Glenn Corbett

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This article is about the actor best known for "Route 66". For the actor born as Larry Holden, see Glen Corbett.
Glenn Corbett
Glenn Corbett 1963.JPG
Glenn Corbett in Route 66
Born Glenn Edwin Rothenburg
(1933-08-17)August 17, 1933
El Monte, California, U.S.
Died January 16, 1993(1993-01-16) (aged 59)
San Antonio, Texas, U.S.
Cause of death
Lung cancer
Occupation Actor
Years active 1959–93
Spouse(s) Judy Daniels (1957–93; his death)
Children Jason Corbett (b. 1960)
Jocelyn Corbett (b. 1961)

Glenn Corbett (August 17, 1933 – January 16, 1993[1]) was an American actor, best known for his roles as the original Zefram Cochrane, the inventor of warp drive, on the original Star Trek series, and Lincoln Case on CBS's adventure drama Route 66.

Early years[edit]

An American lead actor and supporting actor, Glenn Corbett was born Glenn Edwin Rothenburg on August 17, 1933, the son of a garage mechanic. After serving time in the Navy SeaBees, he met his wife Judy at Occidental College, and with her encouragement, Glenn began acting in campus theater plays. He was seen by a talent scout and was signed to a contract with Columbia Pictures.

Film and television career[edit]

His film debut was in The Crimson Kimono (1959); it was followed with supporting roles in The Mountain Road (1960) and Man on a String (1960). He took the lead role in William Castle's suspense thriller, Homicidal in 1961.

In 1963, Glenn replaced George Maharis (who played Buz Murdock) on the wildly popular CBS series Route 66. Corbett, as 'Lincoln Case', co-starred with Martin Milner during part of the third season and the fourth, and final, season of the series (1963–64). In 1964-65 he had a recurring role on Twelve O'Clock High as Lt. Tom Lockridge for two episodes.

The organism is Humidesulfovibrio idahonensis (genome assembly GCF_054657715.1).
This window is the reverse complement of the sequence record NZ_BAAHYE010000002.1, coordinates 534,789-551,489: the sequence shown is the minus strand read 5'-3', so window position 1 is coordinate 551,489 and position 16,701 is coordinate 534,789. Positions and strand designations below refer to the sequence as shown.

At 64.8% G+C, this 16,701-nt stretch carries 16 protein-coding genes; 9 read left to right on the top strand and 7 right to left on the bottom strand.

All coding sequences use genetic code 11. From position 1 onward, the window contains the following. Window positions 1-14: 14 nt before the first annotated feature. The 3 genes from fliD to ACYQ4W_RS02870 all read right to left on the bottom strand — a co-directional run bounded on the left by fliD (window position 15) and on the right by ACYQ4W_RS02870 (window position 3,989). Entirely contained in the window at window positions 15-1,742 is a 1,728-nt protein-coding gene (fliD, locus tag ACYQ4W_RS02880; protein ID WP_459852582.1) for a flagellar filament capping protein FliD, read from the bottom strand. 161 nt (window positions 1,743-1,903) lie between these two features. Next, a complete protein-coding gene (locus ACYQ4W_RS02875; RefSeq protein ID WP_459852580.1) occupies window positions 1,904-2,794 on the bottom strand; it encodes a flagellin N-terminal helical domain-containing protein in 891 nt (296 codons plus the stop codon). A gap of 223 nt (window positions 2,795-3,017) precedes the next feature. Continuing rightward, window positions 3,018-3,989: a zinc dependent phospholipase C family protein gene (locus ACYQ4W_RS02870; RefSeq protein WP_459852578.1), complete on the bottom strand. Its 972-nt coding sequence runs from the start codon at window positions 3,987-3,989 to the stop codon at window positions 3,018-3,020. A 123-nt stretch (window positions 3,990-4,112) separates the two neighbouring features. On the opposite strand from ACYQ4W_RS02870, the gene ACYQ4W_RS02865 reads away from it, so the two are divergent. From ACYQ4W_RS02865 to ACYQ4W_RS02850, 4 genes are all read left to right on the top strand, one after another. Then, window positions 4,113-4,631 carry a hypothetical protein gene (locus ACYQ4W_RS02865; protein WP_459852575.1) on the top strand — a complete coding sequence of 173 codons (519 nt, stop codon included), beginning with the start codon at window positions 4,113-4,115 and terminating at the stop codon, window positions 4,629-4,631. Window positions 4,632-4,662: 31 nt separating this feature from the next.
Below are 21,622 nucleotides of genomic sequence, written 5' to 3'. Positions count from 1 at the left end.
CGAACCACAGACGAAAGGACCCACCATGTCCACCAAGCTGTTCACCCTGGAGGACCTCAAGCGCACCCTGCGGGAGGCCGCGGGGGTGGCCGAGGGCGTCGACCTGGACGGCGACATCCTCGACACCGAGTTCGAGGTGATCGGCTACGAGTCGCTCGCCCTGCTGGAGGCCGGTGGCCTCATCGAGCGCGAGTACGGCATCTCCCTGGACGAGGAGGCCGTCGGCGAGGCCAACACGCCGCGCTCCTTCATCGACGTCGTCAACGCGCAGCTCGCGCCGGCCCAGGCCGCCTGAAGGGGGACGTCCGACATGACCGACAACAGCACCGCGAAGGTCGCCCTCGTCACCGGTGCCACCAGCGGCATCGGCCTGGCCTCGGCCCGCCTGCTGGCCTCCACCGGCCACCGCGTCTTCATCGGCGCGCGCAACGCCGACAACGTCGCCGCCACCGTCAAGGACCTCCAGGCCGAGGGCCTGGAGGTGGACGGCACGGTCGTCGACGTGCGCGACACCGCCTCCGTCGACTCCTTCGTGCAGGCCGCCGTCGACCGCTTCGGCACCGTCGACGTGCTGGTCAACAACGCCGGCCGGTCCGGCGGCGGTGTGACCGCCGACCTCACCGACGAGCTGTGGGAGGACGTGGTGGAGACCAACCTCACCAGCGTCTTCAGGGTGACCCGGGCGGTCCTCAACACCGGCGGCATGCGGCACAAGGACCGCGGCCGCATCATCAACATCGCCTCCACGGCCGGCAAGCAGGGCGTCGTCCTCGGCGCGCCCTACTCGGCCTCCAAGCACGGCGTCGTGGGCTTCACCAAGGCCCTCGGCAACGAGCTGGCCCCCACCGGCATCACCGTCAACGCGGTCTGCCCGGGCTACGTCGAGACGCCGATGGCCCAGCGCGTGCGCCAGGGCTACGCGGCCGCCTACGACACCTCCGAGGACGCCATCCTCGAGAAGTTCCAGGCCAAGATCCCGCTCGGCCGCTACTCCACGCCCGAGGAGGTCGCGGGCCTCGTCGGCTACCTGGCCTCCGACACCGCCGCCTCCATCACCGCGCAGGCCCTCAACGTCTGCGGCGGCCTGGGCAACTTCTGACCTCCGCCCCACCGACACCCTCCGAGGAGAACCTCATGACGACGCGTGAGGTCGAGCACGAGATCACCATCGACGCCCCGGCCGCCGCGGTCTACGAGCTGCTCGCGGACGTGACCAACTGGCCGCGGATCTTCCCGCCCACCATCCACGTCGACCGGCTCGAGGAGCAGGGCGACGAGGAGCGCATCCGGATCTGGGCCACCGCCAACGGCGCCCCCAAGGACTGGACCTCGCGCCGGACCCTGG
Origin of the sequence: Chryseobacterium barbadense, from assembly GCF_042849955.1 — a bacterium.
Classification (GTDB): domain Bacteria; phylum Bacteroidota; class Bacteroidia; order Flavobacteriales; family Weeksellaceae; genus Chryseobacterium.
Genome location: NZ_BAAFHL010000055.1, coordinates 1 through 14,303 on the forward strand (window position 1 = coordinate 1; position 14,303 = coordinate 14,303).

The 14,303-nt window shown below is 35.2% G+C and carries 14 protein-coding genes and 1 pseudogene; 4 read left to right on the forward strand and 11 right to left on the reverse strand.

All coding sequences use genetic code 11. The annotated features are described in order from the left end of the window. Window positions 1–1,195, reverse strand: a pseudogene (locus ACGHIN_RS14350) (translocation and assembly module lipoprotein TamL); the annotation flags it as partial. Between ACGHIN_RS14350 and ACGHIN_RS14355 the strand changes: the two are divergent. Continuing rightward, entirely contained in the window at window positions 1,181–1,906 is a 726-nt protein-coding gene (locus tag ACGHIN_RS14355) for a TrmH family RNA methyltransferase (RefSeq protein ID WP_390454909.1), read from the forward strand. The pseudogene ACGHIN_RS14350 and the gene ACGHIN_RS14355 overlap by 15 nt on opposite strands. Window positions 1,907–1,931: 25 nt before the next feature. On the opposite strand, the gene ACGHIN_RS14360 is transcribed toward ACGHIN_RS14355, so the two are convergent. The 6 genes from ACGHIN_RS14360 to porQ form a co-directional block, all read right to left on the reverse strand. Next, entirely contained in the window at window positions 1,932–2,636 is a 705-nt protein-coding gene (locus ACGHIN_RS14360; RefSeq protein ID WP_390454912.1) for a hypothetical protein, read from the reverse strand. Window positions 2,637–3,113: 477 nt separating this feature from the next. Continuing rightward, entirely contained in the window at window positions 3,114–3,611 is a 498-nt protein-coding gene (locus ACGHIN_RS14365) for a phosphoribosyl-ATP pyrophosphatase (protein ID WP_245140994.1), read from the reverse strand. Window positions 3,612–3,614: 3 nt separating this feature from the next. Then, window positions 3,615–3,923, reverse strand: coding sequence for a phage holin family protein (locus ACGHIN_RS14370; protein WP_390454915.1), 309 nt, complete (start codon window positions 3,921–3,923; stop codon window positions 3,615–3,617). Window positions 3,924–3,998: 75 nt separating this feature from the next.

Glenn's other TV roles in the early-to-late 1960s were as "Wes Macauley" on It's a Man's World (1962–1963), with co-stars Ted Bessell, Randy Boone, and Michael Burns, in the role of Wes's younger brother, Howie. He was featured in 1964 as 'Dan Collins' in an episode of Gunsmoke entitled "Chicken", in which a man gets an undeserved reputation as a gunman when he's found at a way station with four dead outlaws at his feet. In the 1965–1966 season, Corbett guest starred on the ABC western The Legend of Jesse James. Corbett also appeared as 'Chance Reynolds', a regular cast member on the NBC-TV western The Road West (1966–1967), with co-stars Barry Sullivan, Kathryn Hays, Andrew Prine, Brenda Scott, and Kelly Corcoran.

In 1971, Corbett had a guest appearance with Mariette Hartley on Gunsmoke in an episode titled "Phoenix".

In movies, Corbett also starred with John Wayne in the 1970 film Chisum, as sheriff Pat Garrett, opposite Wayne's role as Lincoln County rancher John Chisum. He again starred with the Duke in the 1971 film Big Jake, as a half Apache outlaw named O'Brien, opposite Wayne's character as rancher Jacob McCandles. Later in the 1970s he had the lead role in Nashville Girl (1976) and in Universal's war epic Midway (1976).

During the 1970s Glenn also had guest starring roles on the television shows Mod Squad, Cannon, The Streets of San Francisco, Police Woman, The Rockford Files and Barnaby Jones.

In 1977, Glenn joined the cast of the NBC daytime soap opera, The Doctors, playing alongside four-time Emmy winning actress Kim Zimmer, as newlyweds Jason and Nola Aldrich. Glenn stayed with The Doctors until 1981.

Throughout the 1980s, Corbett stayed busy playing a cast regular in the long running television series Dallas. Corbett played "Paul Morgan" on the television series from 1983–1984 and then from 1986–1988. After his character was written off the show, he stayed with the production company, Lorimar, for three more years as its dialogue director.

He is probably best remembered by science fiction fans for his guest starring role on the second season Star Trek episode "Metamorphosis" as Zefram Cochrane, the inventor of warp drive.

Death[edit]

Corbett, who was a native of El Monte, California and a veteran of the Navy, died of lung cancer at the Veterans Affairs (VA) hospital in San Antonio, Texas, at the age of 59.[1] He was buried in Fort Sam Houston National Cemetery in San Antonio, Texas. He had two children, Jason (b. early 1960) and Jocelyn (b. late 1961), with his wife Judy Daniels.

Selected filmography[edit]

References[edit]

  1. ^ a b "CORBETT.OBIT Corbett, 59, starred in 'Route 66,' Wayne films." San Antonio Express News January 18, 1993. Web. May 29, 2012. Document #0F22314D24CC9793. (registration required)
  • Whitney, D. (July 6–12, 1963), "...And He Hasn't Crumpled A Fender Yet!", TV Guide: 10–13 

External links[edit]